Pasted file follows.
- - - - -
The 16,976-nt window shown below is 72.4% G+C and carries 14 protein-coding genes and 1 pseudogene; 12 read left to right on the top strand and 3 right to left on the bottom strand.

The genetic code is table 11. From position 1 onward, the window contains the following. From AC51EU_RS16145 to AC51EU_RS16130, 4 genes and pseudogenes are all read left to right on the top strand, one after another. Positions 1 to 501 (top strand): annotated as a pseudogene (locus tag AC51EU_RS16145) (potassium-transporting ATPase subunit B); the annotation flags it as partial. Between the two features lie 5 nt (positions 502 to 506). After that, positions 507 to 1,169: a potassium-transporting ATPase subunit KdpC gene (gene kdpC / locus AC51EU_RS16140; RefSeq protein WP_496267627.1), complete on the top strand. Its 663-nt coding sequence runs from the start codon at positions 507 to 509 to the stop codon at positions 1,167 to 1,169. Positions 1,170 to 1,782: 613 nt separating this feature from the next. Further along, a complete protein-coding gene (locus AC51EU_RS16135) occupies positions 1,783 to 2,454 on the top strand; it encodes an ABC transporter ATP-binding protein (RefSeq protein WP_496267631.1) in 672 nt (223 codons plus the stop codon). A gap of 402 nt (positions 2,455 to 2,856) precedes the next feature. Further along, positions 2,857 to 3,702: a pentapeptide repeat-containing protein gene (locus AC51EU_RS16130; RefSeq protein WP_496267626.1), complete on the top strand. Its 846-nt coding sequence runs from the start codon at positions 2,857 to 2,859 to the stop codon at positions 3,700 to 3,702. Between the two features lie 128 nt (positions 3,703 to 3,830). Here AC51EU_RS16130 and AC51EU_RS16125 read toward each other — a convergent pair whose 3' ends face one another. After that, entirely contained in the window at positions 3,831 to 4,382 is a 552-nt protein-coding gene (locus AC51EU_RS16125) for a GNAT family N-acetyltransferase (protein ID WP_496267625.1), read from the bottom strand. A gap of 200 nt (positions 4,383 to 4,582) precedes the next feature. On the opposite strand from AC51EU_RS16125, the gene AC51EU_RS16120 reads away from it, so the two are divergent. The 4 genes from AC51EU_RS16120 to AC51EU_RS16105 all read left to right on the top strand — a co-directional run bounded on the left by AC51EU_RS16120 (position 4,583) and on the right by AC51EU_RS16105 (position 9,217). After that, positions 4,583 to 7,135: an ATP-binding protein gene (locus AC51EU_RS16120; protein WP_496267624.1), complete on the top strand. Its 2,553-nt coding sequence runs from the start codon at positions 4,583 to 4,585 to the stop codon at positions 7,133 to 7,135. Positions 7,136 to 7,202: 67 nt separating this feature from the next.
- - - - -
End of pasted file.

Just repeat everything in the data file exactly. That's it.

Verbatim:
The 16,976-nt window shown below is 72.4% G+C and carries 14 protein-coding genes and 1 pseudogene; 12 read left to right on the top strand and 3 right to left on the bottom strand.

The genetic code is table 11. From position 1 onward, the window contains the following. From AC51EU_RS16145 to AC51EU_RS16130, 4 genes and pseudogenes are all read left to right on the top strand, one after another. Positions 1 to 501 (top strand): annotated as a pseudogene (locus tag AC51EU_RS16145) (potassium-transporting ATPase subunit B); the annotation flags it as partial. Between the two features lie 5 nt (positions 502 to 506). After that, positions 507 to 1,169: a potassium-transporting ATPase subunit KdpC gene (gene kdpC / locus AC51EU_RS16140; RefSeq protein WP_496267627.1), complete on the top strand. Its 663-nt coding sequence runs from the start codon at positions 507 to 509 to the stop codon at positions 1,167 to 1,169. Positions 1,170 to 1,782: 613 nt separating this feature from the next. Further along, a complete protein-coding gene (locus AC51EU_RS16135) occupies positions 1,783 to 2,454 on the top strand; it encodes an ABC transporter ATP-binding protein (RefSeq protein WP_496267631.1) in 672 nt (223 codons plus the stop codon). A gap of 402 nt (positions 2,455 to 2,856) precedes the next feature. Further along, positions 2,857 to 3,702: a pentapeptide repeat-containing protein gene (locus AC51EU_RS16130; RefSeq protein WP_496267626.1), complete on the top strand. Its 846-nt coding sequence runs from the start codon at positions 2,857 to 2,859 to the stop codon at positions 3,700 to 3,702. Between the two features lie 128 nt (positions 3,703 to 3,830). Here AC51EU_RS16130 and AC51EU_RS16125 read toward each other — a convergent pair whose 3' ends face one another. After that, entirely contained in the window at positions 3,831 to 4,382 is a 552-nt protein-coding gene (locus AC51EU_RS16125) for a GNAT family N-acetyltransferase (protein ID WP_496267625.1), read from the bottom strand. A gap of 200 nt (positions 4,383 to 4,582) precedes the next feature. On the opposite strand from AC51EU_RS16125, the gene AC51EU_RS16120 reads away from it, so the two are divergent. The 4 genes from AC51EU_RS16120 to AC51EU_RS16105 all read left to right on the top strand — a co-directional run bounded on the left by AC51EU_RS16120 (position 4,583) and on the right by AC51EU_RS16105 (position 9,217). After that, positions 4,583 to 7,135: an ATP-binding protein gene (locus AC51EU_RS16120; protein WP_496267624.1), complete on the top strand. Its 2,553-nt coding sequence runs from the start codon at positions 4,583 to 4,585 to the stop codon at positions 7,133 to 7,135. Positions 7,136 to 7,202: 67 nt separating this feature from the next.